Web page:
Robin Ironside: Portrait of a Neo-Romantic Visionary

Thin, starving, dressed always in black and addicted to Dr. Collis Brown's Chlorodyne, an opium-based medicine, he painted the most extraordinary pictures. He described them as peopled by charcters "under the spell of some charming but vaguely dreaded hallucination"

DETAILS

Apr 21st 2015 6:30 pm - 8:00 pm

The Viktor Wynd Museum of Curiosities, Fine Art & Natural History, London

11 Mare Street, E84RP

£10

£5

DESCRIPTION

Robin Ironside: Portrait of a Neo-Romantic Visionary

Virginia Ironside

 

Robin Ironside (1912 - 1965) became No. 2 at the Tate Gallery during the war under Sir John Rothenstein, but later gave it all up to become a painter. Thin, starving, dressed always in black and addicted to Dr. Collis Brown's Chlorodyne, an opium-based medicine, he painted the most extraordinary pictures. He described them as peopled by charcters "under the spell of some charming but vaguely dreaded hallucination". He was a fascinating conversationalist, and also wrote extensively for Horizon magazine - he coined the term Neo-Romantic - , and virtually single-handedly resurrected interest in a style of painting that had long gone out of fashion,  The Pre-Raphaelites.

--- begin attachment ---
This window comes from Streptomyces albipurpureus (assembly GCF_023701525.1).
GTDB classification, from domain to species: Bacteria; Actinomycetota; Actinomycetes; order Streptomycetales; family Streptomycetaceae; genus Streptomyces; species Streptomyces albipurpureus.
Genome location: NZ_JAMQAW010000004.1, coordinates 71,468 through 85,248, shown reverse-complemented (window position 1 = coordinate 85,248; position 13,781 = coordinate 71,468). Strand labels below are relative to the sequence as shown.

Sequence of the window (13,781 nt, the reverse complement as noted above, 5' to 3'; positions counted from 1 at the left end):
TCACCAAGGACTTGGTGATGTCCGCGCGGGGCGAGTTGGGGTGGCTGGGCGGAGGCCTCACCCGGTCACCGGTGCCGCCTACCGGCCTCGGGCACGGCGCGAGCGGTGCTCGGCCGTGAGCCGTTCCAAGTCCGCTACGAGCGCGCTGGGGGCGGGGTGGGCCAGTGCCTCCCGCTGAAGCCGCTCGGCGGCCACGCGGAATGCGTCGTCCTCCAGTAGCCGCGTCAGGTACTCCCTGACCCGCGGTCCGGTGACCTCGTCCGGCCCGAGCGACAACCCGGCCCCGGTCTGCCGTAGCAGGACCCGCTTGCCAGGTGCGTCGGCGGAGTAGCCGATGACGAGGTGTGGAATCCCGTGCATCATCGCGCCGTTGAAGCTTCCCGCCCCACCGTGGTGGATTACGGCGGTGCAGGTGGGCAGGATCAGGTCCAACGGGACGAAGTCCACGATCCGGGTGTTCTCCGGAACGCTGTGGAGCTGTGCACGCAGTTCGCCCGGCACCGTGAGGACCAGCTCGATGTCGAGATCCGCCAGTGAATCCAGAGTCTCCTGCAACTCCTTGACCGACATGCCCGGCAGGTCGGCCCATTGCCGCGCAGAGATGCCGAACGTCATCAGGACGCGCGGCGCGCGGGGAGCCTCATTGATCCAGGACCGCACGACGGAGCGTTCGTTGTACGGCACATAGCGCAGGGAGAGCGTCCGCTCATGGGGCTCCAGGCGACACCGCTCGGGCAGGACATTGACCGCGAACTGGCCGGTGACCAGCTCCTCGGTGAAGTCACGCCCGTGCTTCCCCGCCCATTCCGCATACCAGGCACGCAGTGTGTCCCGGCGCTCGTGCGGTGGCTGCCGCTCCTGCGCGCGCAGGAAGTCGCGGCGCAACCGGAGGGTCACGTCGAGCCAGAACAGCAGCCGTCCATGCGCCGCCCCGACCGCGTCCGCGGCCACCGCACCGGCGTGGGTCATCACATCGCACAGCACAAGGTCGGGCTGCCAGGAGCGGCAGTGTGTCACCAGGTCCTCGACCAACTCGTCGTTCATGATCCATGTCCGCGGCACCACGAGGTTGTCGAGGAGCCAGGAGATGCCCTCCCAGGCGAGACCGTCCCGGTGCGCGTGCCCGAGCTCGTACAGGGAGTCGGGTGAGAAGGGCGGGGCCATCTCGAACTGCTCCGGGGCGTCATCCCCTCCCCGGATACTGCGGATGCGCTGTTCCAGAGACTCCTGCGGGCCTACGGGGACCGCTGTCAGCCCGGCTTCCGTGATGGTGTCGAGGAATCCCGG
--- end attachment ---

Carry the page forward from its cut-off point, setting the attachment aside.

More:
Virginia Ironside is Robin Ironside's niece. She has worked for forty years as an agony aunt with regular columns at present in the Independent and the Oldie; she has also written fifteen books. She is currently touring with her one-woman show Growing Old Discracefully and working on her next book.